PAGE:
So you’ve decided to go ahead and replace your toilet! Whether you’re upgrading to a more efficient model or simply replacing one that’s broken, most of the time it’s a good idea to hire an expert to install the toilet. As with many plumbing jobs, there are complex factors involved. It’s crucial that the toilet is installed perfectly to avoid costly, damaging leaks.
But, just because you may not do the job yourself, it’s still important to know what’s involved. Here’s what to expect when having a new toilet installed.
Removing The Old Toilet
Clearly, before a new toilet can be installed, you have to get rid of the old one. This process is usually not difficult, but can be tricky, especially if you haven’t taken the proper steps to prepare.
It is inevitable that some residual water gets out during this process. The first step is to protect the floors. You don’t want toilet water to be dripped through your hallways so a waterproof tarp or drop cloth should be laid down not just in the bathroom, but on the path out of the house as well.
Once that’s been done, the next step is to cut off the toilet’s water supply. First, the valve by the toilet will be turned off. But if that isn’t sufficient, it may be necessary to shut off the water main. Then the water line from the toilet should be disconnected. Next it’s necessary to flush the toilet a few times to drain the tank, then siphon out any remaining water and residue. A professional will bring a siphon gun for exactly this purpose. Then, the tank will be detached from the bowl. This can sometimes be difficult and may involve cutting the bolts if they can’t be removed.
Once the tank is out of the way the bowl will be removed from the flange, which is a special device that holds the toilet to the floor. Depending on how the toilet was initially installed, it could be fastened to the flange via screws, snap-on connectors, or even plaster of Paris! A plumber will be able to determine how it is attached and the best way to remove it.
Installing The New Toilet
When the old toilet is gone, the plumber can install the new one. The first thing to look at is the flange. Toilet flanges came into widespread use in the mid-1960s, so chances are good that your toilet will have one. If the existing flange is in good condition then it can remain in place, but if it’s rusted or otherwise damaged you will need a new one. A good-quality flange will be constructed from brass or stainless steel, as opposed to the older flanges some of which were made of steel with an epoxy coating that often rust through. And sometimes an older flange is made of cast iron. About 20% of the time cast iron flanges are cracked.
Next, it’s important to inspect the new toilet bowl for defects, whether manufacturing problems or damage caused by delivery. Cracks can be tough to find in a toilet bowl, so it’s important to have an expert take a close look.
Once the bowl has been inspected, the plumber will apply a beeswax bowl-setting compound to the flange. These compounds come in three sizes depending on how high or low the flange is, so again it’s important that the correct size is used. The new toilet bowl will be set in place, pressed into the compound, and fastened to the flange with brass nuts and bolts that are designed for fastening toilets. The plumber will check at this point to make sure that the toilet bowl is perfectly level, with no possible rocking or other motion.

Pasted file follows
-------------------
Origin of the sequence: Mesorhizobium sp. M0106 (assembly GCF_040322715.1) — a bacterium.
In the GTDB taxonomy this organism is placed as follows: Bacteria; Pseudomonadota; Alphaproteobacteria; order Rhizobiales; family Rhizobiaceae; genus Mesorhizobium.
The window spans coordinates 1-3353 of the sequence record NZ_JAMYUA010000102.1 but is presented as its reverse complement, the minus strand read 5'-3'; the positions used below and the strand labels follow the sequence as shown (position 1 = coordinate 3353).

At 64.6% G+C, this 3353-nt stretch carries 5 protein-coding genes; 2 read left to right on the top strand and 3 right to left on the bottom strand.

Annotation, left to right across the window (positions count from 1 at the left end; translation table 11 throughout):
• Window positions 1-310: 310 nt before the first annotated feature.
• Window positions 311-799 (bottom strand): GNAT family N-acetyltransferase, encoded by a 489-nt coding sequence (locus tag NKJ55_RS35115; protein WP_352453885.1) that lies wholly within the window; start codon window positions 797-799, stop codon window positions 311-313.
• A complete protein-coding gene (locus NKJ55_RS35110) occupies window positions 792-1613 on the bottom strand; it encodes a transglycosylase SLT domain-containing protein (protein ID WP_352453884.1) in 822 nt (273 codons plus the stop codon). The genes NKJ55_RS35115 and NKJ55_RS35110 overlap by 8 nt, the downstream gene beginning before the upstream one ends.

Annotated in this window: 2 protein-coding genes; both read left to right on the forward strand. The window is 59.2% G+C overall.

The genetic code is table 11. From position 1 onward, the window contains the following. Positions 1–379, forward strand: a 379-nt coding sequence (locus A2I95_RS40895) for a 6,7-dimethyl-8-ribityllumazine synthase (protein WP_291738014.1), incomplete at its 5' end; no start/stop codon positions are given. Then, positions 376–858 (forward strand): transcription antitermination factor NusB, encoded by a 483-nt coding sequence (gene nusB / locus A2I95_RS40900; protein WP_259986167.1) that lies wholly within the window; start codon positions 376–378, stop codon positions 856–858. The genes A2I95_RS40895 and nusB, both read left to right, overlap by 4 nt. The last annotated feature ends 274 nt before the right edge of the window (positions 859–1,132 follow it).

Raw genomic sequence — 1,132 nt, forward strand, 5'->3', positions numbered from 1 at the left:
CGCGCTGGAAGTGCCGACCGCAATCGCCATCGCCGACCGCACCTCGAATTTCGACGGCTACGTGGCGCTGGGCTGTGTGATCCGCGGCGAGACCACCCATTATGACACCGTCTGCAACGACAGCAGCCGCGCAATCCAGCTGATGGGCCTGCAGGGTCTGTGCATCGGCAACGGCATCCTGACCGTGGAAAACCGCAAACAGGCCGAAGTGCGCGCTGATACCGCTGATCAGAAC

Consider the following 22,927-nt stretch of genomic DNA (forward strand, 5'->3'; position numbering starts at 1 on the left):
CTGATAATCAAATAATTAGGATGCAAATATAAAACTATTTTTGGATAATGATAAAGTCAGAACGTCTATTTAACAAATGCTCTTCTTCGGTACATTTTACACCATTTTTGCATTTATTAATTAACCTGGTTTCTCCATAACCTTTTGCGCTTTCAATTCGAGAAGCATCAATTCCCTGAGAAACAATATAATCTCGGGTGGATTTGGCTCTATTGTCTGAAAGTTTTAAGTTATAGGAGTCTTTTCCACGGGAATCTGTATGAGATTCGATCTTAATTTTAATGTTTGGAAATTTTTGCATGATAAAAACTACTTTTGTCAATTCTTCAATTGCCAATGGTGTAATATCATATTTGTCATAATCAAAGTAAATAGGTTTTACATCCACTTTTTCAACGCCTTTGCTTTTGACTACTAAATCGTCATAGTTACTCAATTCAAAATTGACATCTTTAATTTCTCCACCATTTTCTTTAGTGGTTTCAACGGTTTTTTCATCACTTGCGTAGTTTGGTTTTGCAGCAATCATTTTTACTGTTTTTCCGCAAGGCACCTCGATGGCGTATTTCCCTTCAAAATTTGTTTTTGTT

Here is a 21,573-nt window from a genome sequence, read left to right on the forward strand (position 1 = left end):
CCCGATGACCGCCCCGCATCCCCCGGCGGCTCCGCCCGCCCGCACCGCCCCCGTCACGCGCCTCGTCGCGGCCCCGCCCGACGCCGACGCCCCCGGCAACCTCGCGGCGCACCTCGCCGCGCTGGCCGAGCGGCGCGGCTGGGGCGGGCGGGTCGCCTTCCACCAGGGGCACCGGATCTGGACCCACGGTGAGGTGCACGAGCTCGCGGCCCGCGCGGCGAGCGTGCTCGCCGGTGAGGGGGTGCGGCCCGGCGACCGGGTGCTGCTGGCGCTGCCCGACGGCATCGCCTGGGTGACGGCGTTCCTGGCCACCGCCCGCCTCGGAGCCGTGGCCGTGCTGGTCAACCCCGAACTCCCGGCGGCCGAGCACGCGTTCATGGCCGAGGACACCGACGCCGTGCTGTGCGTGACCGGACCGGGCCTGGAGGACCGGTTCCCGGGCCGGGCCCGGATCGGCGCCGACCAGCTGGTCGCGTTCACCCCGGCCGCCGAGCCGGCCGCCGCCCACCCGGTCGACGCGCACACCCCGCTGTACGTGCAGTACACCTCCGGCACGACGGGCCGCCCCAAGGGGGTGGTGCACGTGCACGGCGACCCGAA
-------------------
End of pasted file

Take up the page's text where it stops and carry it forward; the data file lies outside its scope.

Next the plumber will assemble the toilet tank and insert the bolts that hold it to the bowl. A large, spongy gasket will be placed between the tank and the bowl, and sometimes a rubber cushion will be used as well to keep the tank watertight and stable. The bolts need to be tightened very carefully to prevent any damage to the porcelain.
At this point, the plumber will deal with the inner tank assembly, including the flapper valve, float ball, ballcock, and other essential parts, and adjust it as necessary. Once this is done, the water line will be carefully reconnected and the supply turned back on.
Check, And Double Check, For Leaks And Complete the Installation
Now it’s time to check for leaks in any of a dozen possible places, not only in the connections made by the plumber but also the manufacturer’s connections. The water level in the tank will be properly set and the toilet flushed several times to make sure that it’s working properly. The plumber will double-check the bolts holding the toilet to the flange to make sure that they have not come loose, as the wax may have settled in the meantime.
The final steps include installing the toilet seat, cutting down the bolts if necessary, and of course the cleanup. Finally, the plumber will use caulk to seal the perimeter of the toilet to the floor.
Although this may seem like a fairly straightforward process, any inept plumbing job can result in leaks. This can be especially problematic when a toilet is involved! The last thing you want in your home is a leaky toilet. Make sure all these steps are followed correctly to ensure proper installation and function.